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AB0128 Total Calcium-Sensing Receptor Expression in Circulating Monocytes is Increased in Rheumatoid Arthritis Patients with Severe Coronary Artery Calcification
  1. J. Paccou,
  2. C. Boudot,
  3. C. Renard,
  4. S. Liabeuf,
  5. S. Kamel,
  6. P. Fardellone,
  7. Z. Massy,
  8. M. Brazier,
  9. R. Mentaverri
  1. INSERM U1088, Université de Picardie Jules Verne, Amiens, France


Background Human circulating monocytes express the calcium-sensing receptor (CaSR) and are involved in atherosclerosis. Vascular calcification is commonly used as a subclinical marker of atherosclerosis and has been linked to increased all-cause mortality, cardiovascular mortality and coronary events. Moreover, patients with RA are known to develop early-onset, widespread calcification in various vascular beds. We have previously assessed CaSR expression by flow cytometry in human circulating monocytes and have provided evidence that this type of approach could be useful in certain clinical situations, in which changes in CaSR expression can be expected.

Objectives This study investigated the potential association between vascular calcification in rheumatoid arthritis (RA) and CaSR expression in circulating monocytes.

Methods In this cross-sectional study, 50 RA patients were compared to 25 control subjects matched for age and gender. Isolation of peripheral blood mononuclear cells and flow cytometry analysis were performed to study the surface and total CaSR expression in circulating monocytes. Coronary artery calcium (CAC) and abdominal aortic calcification (AAC) scores were evaluated by computed tomography and an association between these scores and the surface and/or total CaSR expression in circulating monocytes in RA patients was investigated.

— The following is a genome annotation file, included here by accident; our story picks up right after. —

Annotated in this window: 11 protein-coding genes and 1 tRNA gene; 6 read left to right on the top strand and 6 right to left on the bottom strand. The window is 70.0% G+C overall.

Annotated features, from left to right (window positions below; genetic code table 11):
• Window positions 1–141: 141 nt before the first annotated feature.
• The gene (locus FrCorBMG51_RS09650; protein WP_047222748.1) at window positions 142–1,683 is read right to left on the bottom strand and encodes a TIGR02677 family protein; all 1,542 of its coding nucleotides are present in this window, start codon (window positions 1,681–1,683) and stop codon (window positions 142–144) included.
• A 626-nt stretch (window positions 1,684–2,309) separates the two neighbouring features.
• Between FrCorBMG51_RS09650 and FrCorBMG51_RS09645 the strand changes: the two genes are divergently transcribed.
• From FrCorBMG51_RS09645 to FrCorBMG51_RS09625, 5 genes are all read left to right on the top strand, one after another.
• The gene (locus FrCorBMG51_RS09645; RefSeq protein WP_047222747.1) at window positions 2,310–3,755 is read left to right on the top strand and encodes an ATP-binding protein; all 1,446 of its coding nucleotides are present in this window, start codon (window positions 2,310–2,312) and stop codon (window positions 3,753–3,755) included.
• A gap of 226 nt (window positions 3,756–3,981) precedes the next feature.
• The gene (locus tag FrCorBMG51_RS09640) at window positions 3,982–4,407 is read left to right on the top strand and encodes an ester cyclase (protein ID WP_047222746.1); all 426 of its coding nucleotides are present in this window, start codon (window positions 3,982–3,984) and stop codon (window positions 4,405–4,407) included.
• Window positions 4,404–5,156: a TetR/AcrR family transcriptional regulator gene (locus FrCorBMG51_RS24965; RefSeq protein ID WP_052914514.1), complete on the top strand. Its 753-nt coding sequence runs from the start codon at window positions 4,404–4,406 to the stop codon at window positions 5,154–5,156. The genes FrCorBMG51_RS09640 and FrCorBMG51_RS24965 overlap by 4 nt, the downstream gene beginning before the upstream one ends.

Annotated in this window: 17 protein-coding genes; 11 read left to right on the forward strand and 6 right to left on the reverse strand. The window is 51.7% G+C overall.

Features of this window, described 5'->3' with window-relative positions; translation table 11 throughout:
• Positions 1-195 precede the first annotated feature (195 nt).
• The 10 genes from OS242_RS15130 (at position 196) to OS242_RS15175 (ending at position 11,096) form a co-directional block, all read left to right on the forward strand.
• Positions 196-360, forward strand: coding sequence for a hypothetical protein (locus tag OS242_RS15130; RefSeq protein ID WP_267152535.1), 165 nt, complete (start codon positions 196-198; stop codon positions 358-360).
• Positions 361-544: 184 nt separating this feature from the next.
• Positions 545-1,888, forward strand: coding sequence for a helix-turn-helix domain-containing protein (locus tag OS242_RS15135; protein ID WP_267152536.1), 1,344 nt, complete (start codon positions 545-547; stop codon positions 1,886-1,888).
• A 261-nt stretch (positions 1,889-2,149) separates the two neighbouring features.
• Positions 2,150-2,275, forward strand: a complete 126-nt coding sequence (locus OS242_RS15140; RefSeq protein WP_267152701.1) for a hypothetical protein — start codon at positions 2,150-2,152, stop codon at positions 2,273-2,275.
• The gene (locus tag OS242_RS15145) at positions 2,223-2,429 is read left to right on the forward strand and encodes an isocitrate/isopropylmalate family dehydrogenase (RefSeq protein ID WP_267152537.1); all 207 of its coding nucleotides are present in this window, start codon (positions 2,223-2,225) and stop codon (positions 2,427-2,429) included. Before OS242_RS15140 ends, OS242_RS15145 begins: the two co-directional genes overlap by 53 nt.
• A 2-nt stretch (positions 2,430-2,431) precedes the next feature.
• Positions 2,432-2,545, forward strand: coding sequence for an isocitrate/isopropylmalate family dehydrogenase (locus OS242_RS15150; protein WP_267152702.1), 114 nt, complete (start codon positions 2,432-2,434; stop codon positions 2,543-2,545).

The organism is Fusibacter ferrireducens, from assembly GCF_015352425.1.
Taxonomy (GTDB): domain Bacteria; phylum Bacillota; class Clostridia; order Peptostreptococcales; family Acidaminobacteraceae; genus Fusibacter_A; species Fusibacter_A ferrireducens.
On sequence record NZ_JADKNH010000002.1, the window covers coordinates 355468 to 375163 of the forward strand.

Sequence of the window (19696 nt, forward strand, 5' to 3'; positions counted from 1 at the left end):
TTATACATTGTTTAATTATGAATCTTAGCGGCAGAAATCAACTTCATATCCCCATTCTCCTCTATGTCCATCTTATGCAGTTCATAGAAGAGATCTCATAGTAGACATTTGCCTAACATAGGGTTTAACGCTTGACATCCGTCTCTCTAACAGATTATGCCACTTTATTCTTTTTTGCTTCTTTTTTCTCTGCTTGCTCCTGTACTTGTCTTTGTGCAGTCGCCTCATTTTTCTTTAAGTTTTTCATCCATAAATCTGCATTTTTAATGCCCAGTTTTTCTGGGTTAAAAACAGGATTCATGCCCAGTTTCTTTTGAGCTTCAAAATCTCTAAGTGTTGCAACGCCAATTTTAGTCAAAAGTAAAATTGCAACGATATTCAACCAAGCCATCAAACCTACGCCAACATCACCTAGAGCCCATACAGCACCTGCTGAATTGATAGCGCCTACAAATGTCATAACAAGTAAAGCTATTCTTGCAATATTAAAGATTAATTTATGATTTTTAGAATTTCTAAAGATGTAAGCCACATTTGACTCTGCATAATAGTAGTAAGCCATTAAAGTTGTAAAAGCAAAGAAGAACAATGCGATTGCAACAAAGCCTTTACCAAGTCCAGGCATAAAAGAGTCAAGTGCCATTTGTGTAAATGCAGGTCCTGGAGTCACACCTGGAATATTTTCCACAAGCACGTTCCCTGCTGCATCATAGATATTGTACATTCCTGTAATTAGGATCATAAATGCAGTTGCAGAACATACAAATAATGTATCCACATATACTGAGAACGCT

Results The two groups were similar in terms of age (RA: 60.9±8.3 years, versus controls: 59.6±5.3 years) and gender (RA: 74.0% females versus 72.0% females). RA patients did not present a higher prevalence or a greater burden of CAC or AAC compared to age- and gender-matched controls. When compared with control subjects, RA patients did not exhibit greater total CaSR (101.6% ±28.8 vs. 99.9% ±22.0) or surface CaSR (104.6% ±20.4 vs. 99.9% ±13.7) expression, but total CaSR expression in circulating monocytes was significantly higher in RA patients with severe CAC (Agatston score ≥200, n=11) than in patients with mild-to-moderate CAC (1-199, n=21) (p=0.01).

Conclusions This study demonstrates, for the first time, that total CaSR expression in human circulating monocytes is increased in RA patients with severe coronary artery calcification.


  1. Paccou J, Brazier M, Mentaverri R, et al. Vascular calcification in rheumatoid arthritis: prevalence, pathophysiological aspects and potential targets. Atherosclerosis 2012;224:1418-23.

  2. Paccou J, Boudot C, Mary A, et al. Determination and modulation of total and surface calcium-sensing receptor expression in monocytes in vivo and in vitro. PLoS one 2013;8:e74800.

Disclosure of Interest None declared

DOI 10.1136/annrheumdis-2014-eular.2377

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